Gold and silver futures regained ground yesterday, with the front-month Comex contracts for both metals settling at $1,806.60 and $40.08 respectively – gains of 1.7% and 2.5%. Owners of gold mining shares will also be glad to see that the HUI “gold bugs” index of mining shares appears to have broken out to the upside. With input costs such as crude oil prices falling in recent months and the gold price moving higher, things are looking highly bullish for gold mining companies.
Jim Sinclair’s MineSet also brings good news for gold bulls, in the form of a link to an ArabianMoney article that tells of the LBMA campaigning for gold to become a “Tier 1” bank asset with the Basel Committee on Banking Supervision. Tier 1 assets currently include government bonds. If gold were to be given this status, it would surely increase demand for the metal.
As the King World News Blog highlights, Asian buying is proving critical in supplying a price floor for gold and silver, despite the best efforts of short-sellers to drive the price lower. KWN’s source notes: “physical buyers are just sitting there and constantly accumulating physical gold. There are massive orders for tonnage of gold, incredible amounts between $1,715 and $1,760. This has the effect of putting a physical floor under the price of gold.”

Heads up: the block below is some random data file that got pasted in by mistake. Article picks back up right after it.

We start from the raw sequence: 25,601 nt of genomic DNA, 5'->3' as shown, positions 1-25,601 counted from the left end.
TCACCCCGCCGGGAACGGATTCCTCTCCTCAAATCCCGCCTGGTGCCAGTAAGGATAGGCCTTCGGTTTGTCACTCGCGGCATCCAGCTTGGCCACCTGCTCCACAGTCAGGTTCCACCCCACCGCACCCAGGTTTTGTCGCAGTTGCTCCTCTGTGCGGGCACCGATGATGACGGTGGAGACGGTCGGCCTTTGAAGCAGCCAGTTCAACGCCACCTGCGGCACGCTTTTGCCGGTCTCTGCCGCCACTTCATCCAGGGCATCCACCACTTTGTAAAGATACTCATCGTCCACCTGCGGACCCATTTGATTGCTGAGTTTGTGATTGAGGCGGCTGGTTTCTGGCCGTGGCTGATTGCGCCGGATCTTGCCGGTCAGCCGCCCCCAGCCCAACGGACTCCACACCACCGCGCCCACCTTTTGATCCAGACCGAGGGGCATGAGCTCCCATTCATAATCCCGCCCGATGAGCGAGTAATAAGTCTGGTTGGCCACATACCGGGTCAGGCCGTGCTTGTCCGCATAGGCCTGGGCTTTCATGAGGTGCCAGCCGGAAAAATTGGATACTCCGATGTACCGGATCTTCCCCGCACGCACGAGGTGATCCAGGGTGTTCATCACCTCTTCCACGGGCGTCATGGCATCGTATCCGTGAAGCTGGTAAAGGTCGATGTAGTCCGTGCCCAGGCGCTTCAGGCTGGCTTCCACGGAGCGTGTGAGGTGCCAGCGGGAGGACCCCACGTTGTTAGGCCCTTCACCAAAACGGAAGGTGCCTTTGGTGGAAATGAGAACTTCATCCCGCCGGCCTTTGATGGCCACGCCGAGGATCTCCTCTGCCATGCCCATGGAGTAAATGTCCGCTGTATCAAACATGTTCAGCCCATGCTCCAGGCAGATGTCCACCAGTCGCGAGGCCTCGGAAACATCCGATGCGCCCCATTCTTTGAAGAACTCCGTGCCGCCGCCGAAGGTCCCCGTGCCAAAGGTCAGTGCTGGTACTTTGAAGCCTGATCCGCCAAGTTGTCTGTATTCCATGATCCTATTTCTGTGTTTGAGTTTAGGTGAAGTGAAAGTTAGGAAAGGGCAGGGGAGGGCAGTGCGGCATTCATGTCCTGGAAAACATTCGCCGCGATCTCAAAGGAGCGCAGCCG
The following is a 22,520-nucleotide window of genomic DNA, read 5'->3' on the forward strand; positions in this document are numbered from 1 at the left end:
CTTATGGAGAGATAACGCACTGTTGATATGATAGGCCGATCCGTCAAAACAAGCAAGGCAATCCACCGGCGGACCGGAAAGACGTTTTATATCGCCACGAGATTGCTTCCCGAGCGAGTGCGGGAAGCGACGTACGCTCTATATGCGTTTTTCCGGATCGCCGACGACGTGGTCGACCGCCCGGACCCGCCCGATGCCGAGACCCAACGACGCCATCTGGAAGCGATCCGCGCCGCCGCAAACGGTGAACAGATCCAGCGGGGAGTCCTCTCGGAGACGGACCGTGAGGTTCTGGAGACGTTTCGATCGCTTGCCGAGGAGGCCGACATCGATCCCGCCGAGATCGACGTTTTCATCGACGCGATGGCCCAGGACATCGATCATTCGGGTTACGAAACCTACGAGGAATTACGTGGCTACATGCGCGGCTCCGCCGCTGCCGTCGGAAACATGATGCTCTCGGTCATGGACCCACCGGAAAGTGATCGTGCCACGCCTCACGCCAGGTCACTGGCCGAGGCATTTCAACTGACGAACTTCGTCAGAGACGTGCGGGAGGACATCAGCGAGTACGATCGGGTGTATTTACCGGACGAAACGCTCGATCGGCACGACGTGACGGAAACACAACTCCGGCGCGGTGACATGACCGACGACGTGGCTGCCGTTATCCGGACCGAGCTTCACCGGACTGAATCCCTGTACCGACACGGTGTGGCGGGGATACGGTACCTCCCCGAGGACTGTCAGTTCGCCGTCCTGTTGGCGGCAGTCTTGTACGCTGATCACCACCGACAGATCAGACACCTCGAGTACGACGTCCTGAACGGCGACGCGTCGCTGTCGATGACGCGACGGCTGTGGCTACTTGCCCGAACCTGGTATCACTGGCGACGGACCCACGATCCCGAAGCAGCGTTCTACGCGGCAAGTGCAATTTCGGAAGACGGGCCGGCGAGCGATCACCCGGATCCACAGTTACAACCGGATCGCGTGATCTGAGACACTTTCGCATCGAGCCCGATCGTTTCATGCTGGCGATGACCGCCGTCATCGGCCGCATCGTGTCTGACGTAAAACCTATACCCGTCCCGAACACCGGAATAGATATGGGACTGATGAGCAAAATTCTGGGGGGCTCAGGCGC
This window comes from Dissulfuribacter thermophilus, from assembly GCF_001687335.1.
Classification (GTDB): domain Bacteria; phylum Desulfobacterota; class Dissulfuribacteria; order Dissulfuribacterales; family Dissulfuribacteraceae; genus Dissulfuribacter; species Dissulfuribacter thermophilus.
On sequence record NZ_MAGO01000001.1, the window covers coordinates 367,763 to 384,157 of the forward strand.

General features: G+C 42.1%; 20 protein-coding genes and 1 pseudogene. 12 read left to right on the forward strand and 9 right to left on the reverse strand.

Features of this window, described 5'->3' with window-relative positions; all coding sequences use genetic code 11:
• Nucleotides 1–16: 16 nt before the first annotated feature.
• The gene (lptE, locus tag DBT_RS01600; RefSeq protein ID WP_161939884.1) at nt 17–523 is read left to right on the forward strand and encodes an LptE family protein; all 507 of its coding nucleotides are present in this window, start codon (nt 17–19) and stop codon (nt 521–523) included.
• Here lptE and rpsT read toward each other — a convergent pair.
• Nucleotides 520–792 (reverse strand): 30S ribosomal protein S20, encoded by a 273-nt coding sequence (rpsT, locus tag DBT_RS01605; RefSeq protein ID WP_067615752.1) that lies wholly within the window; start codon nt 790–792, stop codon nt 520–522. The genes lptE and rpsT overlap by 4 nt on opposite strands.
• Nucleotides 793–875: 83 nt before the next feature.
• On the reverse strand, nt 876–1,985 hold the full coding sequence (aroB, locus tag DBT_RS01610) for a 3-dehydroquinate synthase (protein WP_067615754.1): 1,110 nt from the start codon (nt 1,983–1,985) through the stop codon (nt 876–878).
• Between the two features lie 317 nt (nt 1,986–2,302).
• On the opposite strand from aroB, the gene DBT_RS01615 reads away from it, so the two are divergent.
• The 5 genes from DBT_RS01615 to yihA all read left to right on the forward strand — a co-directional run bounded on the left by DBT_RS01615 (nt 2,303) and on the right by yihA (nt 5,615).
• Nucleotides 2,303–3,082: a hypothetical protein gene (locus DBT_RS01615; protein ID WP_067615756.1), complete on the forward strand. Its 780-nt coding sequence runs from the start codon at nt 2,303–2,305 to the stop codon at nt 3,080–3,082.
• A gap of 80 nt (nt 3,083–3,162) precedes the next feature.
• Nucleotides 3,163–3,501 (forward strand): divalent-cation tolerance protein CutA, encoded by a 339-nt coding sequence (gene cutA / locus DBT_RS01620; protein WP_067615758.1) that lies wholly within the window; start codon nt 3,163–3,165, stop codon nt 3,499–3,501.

Traders around the world are waiting on the outcome from the US Federal Reserve’s two-day Open Market Committee meeting, Bernanke and the Fed are looking to maintain a constant rate of inflation, at around 3-4%, on the Consumer Price Index. This “financial repression” – as it has been called – is a slow method of devaluing debt and weakening the dollar so as to encourage exports.
But leaving aside the problems with encouraging exports in this manner (as every other major country is looking to do exactly the same thing), it is by no means certain that the Fed can keep inflation on a leash. Furthermore, as Robert Wenzel argues at his blog, there is no correlation between price inflation and employment. This is in-part notable from the fact that CPI and PPI inflation in the US stand at 3.8% and 7.2% respectively, yet unemployment remains stubbornly high. This was also evident from the stagflation of the 1970s.
Fed Chairman Ben Bernanke is due to start his post-FOMC press conference at 14.15EST.